A large bull bison makes his way across the snowy land-scape in Yellowstone National Park’s Hayden Valley.

Images of the West: Surviving the Snow

Winter in Yellowstone National Park is not for everyone, but for me, that’s also what makes it so special. As a boy growing up in northern Minnesota, I learned to appreciate the benefits of cold and snow: it kept the animals wild, the landscapes pristine, and the crowds to a minimum. And during the frigid, snow-filled months of the year, Yellowstone is much the same, often competing with International Falls, Minnesota for the coldest place in the Lower 48.

Two adult coyotes fight during spring mating season in Yellowstone.

I’ve visited the park every winter for almost 30 years, however, the pandemic allowed me to spend nearly three months there, self-quarantining in a cabin just outside of the North Entrance. Since I typically don’t have that amount of time to dedicate to any photography project, I pounced on the rare opportunity to immerse myself in the landscapes and wildlife in this place I’ve come to know and love.

Although it was minus 25-degrees on this winter day in the park, these trumpeter swans still elegantly floated in the Madison River.

No matter the season, the animals in Yellowstone are most active in the early morning and late afternoon hours. Perfect for photographers like myself, these times coincide with the “Golden Hours,” when the low angle of the sun at the edges of the day often projects warm colors, adding an enchanting touch to images. But these are also the coldest times of day, and on many mornings, as I stepped out of my cabin just before sunrise, I was greeted by minus 20-degree temperatures.

A moose feeds on willows in Yellowstone’s Lamar Valley.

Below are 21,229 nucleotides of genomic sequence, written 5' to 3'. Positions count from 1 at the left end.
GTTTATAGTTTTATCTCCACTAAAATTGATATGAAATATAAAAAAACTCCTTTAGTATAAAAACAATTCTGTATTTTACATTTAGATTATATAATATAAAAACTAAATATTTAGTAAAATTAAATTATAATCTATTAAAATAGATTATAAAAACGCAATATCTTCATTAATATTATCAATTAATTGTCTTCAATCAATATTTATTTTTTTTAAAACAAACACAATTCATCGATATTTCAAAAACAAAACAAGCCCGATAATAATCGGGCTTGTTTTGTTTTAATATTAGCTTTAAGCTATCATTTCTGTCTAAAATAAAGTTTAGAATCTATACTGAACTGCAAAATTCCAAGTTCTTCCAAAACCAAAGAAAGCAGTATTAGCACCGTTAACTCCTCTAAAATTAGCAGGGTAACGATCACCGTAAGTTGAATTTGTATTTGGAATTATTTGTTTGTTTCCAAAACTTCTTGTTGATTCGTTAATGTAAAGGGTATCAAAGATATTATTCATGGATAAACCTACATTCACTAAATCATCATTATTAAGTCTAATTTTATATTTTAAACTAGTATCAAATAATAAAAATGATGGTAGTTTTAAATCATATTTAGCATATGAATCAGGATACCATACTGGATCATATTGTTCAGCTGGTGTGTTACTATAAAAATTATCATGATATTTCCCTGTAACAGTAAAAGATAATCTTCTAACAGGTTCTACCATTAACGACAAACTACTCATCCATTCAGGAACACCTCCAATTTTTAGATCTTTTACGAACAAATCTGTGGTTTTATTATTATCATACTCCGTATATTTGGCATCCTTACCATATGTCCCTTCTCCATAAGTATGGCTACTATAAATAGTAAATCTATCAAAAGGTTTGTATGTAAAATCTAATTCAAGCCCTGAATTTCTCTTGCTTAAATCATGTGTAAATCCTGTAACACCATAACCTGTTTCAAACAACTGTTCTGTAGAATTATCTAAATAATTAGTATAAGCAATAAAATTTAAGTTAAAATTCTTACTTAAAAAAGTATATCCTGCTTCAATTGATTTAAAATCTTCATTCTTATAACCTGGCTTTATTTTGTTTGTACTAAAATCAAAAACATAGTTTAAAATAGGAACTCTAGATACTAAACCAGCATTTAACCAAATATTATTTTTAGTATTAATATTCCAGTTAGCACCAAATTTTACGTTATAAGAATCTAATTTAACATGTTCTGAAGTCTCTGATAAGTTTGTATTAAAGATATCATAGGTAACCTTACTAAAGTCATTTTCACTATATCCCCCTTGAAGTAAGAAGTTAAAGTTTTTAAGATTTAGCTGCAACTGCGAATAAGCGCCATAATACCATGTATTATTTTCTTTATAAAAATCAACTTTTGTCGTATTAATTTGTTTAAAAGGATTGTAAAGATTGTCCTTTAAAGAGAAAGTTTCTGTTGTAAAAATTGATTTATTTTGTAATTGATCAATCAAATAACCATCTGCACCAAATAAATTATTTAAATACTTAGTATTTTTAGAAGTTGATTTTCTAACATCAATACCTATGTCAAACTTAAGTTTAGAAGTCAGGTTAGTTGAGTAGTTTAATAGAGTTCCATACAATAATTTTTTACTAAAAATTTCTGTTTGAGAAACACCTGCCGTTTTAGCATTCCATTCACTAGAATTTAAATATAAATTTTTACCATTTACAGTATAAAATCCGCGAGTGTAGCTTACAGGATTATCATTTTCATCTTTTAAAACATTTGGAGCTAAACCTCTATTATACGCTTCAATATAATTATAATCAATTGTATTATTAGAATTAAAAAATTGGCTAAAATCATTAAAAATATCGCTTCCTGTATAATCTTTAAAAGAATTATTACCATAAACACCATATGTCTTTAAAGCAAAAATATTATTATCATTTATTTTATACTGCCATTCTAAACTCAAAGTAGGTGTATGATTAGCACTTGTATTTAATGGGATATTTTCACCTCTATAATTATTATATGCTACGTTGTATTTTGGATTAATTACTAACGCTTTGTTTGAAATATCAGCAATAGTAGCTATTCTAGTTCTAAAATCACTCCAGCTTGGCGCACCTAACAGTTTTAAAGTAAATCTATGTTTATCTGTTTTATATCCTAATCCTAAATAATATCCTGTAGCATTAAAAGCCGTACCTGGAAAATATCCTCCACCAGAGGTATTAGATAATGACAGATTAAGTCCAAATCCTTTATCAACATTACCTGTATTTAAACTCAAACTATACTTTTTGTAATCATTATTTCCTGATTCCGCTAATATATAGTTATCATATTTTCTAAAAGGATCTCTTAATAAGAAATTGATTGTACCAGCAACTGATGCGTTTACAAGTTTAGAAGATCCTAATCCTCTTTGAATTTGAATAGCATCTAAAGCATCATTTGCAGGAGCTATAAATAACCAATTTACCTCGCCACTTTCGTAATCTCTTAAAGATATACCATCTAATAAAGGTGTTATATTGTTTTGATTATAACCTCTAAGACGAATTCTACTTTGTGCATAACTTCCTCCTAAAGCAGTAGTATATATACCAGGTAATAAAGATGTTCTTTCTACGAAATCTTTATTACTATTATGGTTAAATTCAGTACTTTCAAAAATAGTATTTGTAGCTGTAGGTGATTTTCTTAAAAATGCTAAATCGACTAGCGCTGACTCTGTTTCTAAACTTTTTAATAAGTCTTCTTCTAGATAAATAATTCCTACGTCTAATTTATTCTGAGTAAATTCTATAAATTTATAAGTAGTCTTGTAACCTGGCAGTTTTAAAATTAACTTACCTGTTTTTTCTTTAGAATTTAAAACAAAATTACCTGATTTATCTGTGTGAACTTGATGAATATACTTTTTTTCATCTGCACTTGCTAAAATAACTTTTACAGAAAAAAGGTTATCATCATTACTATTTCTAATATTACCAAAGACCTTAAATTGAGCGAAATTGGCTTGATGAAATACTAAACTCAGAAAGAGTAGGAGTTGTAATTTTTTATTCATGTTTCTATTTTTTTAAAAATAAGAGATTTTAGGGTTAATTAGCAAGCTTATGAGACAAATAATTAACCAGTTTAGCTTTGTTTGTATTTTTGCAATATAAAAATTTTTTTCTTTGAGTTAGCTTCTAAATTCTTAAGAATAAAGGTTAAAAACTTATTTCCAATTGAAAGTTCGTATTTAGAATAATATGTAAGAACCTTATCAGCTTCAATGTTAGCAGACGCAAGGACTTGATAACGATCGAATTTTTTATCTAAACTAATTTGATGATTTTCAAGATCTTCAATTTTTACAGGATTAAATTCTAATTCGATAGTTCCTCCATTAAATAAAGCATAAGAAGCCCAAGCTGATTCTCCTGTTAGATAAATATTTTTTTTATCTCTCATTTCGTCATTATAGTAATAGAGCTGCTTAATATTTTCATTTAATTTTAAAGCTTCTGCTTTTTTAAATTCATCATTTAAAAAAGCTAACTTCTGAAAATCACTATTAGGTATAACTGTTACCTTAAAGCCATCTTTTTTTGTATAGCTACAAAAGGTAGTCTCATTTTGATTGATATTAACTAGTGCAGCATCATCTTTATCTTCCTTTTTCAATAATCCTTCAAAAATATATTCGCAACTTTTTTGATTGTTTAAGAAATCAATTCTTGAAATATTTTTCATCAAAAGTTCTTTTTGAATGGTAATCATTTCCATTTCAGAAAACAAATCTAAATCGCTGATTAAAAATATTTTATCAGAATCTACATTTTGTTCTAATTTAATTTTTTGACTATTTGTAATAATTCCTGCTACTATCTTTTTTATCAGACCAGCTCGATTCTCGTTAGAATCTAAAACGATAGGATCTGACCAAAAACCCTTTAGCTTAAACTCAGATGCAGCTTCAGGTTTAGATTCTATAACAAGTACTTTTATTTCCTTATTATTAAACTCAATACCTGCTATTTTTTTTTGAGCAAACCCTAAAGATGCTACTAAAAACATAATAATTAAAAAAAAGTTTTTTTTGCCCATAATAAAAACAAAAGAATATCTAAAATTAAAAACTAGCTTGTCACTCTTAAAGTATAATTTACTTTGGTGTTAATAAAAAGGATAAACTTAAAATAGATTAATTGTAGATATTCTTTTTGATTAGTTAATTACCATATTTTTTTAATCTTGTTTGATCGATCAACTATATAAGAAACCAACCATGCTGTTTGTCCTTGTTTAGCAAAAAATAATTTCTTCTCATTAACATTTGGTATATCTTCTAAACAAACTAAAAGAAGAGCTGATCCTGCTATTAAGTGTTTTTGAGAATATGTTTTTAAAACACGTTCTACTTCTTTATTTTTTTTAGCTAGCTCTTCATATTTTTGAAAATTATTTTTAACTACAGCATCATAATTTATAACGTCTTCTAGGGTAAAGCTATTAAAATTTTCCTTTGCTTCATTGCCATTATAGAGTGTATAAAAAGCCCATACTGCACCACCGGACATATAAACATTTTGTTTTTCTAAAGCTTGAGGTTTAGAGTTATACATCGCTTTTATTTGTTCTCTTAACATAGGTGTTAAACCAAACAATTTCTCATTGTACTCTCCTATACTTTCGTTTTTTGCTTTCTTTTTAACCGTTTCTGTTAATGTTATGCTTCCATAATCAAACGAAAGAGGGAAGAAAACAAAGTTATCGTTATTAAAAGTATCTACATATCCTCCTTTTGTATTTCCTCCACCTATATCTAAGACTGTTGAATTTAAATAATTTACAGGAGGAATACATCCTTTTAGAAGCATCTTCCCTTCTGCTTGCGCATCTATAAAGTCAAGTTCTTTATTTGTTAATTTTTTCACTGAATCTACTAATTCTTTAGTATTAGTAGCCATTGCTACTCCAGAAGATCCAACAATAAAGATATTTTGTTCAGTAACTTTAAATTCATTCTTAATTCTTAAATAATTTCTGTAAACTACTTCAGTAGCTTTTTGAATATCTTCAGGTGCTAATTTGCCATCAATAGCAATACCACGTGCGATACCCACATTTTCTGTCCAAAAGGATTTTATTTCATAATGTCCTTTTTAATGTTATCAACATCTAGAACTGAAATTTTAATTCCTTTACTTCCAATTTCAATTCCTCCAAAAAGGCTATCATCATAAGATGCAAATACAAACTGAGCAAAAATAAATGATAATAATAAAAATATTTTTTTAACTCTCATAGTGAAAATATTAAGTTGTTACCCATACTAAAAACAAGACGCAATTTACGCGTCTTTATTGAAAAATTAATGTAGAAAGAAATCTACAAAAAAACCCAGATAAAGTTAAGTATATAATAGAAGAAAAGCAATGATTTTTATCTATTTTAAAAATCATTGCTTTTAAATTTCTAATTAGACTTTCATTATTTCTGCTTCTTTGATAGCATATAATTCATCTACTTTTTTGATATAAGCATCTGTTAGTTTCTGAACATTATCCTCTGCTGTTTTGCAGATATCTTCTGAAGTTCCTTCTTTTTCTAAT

Cold like this requires unique clothing choices — all in the form of layers ­— starting with synthetic long underwear to wick moisture and topped with a down coat made from Canada goose feathers and heavy winter boots.

A red fox leaps high into the air, pouncing on a small rodent beneath the snow.

Most of my time was spent in the northern section of the park, where I had the best chance of spotting wolves. It’s also where most of the wolf biologists set up their spotting scopes and make sure that visitors don’t get too close to the animals. Their help in this regard is essential, and concern for your subject is always the most important aspect of ethical wildlife photography.

A North American river otter pauses along the icy edge of the Lamar River.

For me, winter in the world’s first national park never gets old. Witnessing how the animals live in these conditions gives me a greater appreciation for my warm and sheltered life. As humans, we have no concept of what it’s like to exist in such a harsh nature setting. I’m hopeful that these images offer readers a closer look, and a way to experience the magnificence without the bite of the bitter cold.

A ruffed grouse sits quietly in a fallen pine tree while light snow falls in Yellowstone National Park.


A gray wolf stands lookout on Yellowstone’s Blacktail Plateau.


Constantly in search of food, a small herd of bison makes their way across the Lamar Valley.


A bald eagle soars over the Lamar River.

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